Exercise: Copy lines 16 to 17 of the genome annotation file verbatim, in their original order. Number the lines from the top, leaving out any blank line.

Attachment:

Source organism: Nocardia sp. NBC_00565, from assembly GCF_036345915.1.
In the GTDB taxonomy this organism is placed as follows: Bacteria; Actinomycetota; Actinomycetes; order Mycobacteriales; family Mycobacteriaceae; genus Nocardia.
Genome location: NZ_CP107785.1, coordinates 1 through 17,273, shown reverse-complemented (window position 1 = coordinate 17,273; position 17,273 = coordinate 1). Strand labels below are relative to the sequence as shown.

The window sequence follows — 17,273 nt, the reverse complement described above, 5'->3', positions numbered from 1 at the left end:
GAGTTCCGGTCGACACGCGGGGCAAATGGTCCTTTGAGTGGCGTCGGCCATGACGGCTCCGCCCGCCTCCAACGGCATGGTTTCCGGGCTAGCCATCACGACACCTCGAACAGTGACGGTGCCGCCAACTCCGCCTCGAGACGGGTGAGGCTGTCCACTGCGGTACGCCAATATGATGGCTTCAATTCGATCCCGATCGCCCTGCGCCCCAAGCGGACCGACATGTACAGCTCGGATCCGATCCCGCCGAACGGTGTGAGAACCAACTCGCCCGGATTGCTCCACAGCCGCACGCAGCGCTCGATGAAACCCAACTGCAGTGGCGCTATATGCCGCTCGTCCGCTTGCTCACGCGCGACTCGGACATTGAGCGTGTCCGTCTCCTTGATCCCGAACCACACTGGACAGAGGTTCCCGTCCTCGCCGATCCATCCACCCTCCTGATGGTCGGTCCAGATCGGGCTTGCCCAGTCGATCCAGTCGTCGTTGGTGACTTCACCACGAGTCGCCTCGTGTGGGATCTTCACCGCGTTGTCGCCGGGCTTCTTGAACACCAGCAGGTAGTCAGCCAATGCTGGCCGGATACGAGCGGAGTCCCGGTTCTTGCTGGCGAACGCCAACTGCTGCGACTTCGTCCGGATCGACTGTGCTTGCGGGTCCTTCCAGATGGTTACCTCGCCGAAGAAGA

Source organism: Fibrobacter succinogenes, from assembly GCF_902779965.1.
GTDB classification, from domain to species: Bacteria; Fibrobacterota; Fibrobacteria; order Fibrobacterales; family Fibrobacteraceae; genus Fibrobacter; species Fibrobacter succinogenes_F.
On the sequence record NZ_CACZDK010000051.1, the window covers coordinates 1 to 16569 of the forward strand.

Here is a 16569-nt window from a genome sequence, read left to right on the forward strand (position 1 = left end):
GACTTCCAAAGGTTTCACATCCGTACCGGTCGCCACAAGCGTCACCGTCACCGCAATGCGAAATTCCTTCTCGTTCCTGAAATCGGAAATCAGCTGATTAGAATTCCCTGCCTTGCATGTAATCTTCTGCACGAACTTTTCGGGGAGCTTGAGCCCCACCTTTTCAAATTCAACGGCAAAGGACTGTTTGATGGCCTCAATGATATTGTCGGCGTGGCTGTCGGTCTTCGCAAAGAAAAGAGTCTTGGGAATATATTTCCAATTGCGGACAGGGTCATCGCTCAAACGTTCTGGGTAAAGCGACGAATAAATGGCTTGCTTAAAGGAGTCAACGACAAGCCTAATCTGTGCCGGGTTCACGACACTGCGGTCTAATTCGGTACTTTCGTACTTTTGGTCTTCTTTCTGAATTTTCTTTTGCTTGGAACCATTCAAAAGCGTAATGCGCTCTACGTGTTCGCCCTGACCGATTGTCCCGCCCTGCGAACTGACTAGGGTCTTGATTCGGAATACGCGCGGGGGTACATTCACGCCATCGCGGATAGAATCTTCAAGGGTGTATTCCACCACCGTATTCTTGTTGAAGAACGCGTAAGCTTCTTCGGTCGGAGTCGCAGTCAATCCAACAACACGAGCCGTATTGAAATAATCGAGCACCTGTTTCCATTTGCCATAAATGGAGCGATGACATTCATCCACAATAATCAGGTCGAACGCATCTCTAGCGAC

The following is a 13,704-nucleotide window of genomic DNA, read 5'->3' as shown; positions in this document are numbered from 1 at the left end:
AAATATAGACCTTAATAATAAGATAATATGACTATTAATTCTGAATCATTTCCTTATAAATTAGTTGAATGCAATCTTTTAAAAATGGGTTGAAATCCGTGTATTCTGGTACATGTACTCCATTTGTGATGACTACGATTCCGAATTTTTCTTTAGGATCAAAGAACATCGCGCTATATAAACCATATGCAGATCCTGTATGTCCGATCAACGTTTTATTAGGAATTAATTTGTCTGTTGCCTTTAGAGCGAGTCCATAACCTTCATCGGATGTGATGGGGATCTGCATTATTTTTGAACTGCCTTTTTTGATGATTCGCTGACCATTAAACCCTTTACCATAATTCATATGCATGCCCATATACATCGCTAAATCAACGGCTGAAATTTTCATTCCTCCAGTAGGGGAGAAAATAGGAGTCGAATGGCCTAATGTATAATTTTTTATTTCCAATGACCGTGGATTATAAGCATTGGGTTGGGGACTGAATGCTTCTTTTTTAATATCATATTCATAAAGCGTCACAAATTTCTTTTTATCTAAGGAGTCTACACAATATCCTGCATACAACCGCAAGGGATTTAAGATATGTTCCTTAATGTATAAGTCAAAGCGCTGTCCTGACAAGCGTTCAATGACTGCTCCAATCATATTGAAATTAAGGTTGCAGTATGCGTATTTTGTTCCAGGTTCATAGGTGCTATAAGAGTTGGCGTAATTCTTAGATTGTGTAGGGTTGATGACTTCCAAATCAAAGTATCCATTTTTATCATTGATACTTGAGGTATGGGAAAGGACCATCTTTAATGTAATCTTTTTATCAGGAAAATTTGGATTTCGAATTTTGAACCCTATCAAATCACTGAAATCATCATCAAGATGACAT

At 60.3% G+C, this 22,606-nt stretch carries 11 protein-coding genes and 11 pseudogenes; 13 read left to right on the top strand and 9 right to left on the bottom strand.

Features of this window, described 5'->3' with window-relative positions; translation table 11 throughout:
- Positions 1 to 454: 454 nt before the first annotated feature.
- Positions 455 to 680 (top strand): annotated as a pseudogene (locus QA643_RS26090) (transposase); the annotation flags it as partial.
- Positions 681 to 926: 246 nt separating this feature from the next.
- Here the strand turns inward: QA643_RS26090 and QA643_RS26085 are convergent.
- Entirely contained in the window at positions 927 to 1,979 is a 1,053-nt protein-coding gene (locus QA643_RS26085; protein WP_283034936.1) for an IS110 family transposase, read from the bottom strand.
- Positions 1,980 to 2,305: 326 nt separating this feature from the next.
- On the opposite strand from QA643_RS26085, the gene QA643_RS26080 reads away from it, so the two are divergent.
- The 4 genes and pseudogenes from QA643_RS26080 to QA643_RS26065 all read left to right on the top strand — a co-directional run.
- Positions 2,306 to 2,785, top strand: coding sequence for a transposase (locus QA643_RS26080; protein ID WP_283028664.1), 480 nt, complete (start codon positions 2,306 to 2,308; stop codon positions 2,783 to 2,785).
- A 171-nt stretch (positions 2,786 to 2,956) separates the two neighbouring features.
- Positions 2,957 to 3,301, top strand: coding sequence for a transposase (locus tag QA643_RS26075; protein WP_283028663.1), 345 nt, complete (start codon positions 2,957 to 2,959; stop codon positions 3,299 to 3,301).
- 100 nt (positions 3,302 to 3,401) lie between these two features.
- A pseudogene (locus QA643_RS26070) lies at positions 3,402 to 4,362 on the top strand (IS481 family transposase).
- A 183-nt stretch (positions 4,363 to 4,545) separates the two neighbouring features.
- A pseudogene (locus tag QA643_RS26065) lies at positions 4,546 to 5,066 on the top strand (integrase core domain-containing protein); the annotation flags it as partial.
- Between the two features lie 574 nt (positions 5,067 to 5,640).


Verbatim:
- Positions 455 to 680 (top strand): annotated as a pseudogene (locus QA643_RS26090) (transposase); the annotation flags it as partial.
- Positions 681 to 926: 246 nt separating this feature from the next.